Exhibition Objects

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Common Sorrel pollen grain    © 2000 Mark Lewis and The Natural History Museum

Pollen grains

Pollen from flowering plants extracted from spotted hyaena droppings from Pin Hole. Last Ice Age (Middle Devensian), 50,000-38,000 years old.

These grains of pollen were extracted from two fossilized droppings (coprolites) of spotted hyaena (Crocuta crocuta) recovered from the filling of the eastern passage of Pin Hole by A.L. Armstrong sometime between 1924 and 1936. Pollen analysis is often used to give some idea of the surrounding vegetation by indicating which plants were growing at a particular time. The pollen here, dated to a time when spotted hyaenas were denning in the cave, between 50,000 and 38,000 years ago, suggests that during part of this time the local environment was largely an open, treeless landscape covered by grasses and a number of species of herb plants. Some of these plants are often described as arctic, subarctic or alpine as they grow in these habitats today.

Pollen and spores from thirty one types of plants were found in just one coprolite from the Pin Hole collection in The Manchester Museum (Armstrong Collection registration number LL.1900e). They are all representative of cold stage floras, although not necessarily of cold conditions. The four pollen grains shown here as seen through a microscope are common sorrel (Rumex acetosa), mugwort (genus Artemisia), thrift (Armeria maritima), and pinks (Caryophyllaceae). Mugwort and common sorrel are often found together in cold stage pollen assemblages and are indicative of bare ground such as disturbed, rocky soil. Thrift was widespread during cold stages particularly in rocky, open country and mountains, and seeds and pollen grains of the pink family are frequently found in cold stage deposits.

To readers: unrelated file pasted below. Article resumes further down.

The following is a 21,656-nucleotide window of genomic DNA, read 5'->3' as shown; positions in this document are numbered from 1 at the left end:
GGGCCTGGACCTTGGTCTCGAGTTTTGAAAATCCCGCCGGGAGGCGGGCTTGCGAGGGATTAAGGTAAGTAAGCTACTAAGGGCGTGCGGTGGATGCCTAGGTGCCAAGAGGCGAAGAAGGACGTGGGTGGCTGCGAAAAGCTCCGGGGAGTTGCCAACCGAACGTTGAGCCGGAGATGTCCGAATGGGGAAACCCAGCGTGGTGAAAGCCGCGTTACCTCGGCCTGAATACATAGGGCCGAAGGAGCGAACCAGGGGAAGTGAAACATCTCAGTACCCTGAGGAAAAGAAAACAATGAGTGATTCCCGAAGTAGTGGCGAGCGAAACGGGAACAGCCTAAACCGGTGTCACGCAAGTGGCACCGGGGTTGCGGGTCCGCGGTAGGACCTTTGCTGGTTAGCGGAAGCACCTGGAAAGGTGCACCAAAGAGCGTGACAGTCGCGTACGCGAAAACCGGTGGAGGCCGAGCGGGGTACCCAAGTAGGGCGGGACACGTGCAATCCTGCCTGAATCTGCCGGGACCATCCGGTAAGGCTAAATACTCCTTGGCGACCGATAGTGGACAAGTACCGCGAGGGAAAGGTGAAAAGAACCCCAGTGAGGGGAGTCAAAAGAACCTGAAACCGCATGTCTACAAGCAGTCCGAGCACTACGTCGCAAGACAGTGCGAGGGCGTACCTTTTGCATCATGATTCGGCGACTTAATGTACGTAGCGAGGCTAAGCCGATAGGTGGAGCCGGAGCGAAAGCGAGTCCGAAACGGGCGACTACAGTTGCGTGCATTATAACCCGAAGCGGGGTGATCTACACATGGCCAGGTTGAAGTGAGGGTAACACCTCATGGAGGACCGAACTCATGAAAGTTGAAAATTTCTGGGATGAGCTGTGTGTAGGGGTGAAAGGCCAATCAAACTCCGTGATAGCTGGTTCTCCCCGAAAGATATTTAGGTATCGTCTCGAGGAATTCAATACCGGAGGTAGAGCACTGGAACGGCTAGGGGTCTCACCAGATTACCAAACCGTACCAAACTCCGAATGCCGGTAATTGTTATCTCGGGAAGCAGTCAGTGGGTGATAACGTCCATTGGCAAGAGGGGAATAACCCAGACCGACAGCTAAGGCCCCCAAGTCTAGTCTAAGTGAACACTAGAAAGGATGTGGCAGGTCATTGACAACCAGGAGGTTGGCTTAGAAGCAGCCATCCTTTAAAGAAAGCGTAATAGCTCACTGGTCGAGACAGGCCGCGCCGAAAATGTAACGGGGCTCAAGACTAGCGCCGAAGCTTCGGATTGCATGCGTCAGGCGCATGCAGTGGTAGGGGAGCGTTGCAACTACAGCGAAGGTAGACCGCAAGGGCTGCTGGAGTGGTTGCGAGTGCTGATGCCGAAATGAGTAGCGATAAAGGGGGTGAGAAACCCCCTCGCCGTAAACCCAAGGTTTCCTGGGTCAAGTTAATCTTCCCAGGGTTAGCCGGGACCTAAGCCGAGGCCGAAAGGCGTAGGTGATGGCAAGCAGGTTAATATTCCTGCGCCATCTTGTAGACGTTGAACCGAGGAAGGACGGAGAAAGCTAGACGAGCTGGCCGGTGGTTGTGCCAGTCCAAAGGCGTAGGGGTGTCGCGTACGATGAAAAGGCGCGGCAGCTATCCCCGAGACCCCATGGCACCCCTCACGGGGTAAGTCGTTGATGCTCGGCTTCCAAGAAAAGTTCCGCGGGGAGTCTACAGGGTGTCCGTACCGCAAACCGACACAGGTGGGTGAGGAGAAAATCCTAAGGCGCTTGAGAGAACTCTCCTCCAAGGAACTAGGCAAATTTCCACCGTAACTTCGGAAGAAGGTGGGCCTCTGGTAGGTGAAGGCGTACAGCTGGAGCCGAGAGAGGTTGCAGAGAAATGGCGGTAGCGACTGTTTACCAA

Pollen evidence from caves is often considered difficult or unreliable. Pollen grains may have become incorporated into the sediments in a variety of ways, or washed between different layers. Spotted hyaena coprolites, however, have the pollen sealed within them and are therefore unlikely to be contaminated with pollen from other levels or time periods. Processing pollen from hyaena coprolites is therefore a useful tool to obtain information about the plant palaeoecology at sites where there is little or no other botanical evidence.

Glossary: Anatomically modern humans, Artefact, Assemblage, Backing, Biface, Blade, Bronze Age, Carnivore, Coprolite, Cordiform, Core, Cortex, Creswellian, Culture, Debitage, Early Upper Palaeolithic, Flake, Flake tool, Glacial, Habitat, Hafting, Handaxe, Ice Age, Interglacial, Late Upper Palaeolithic, Middle Palaeolithic, Neanderthal, Palaeolithic, Pleistocene, Retouch, Sediment, Tool, Upper Palaeolithic

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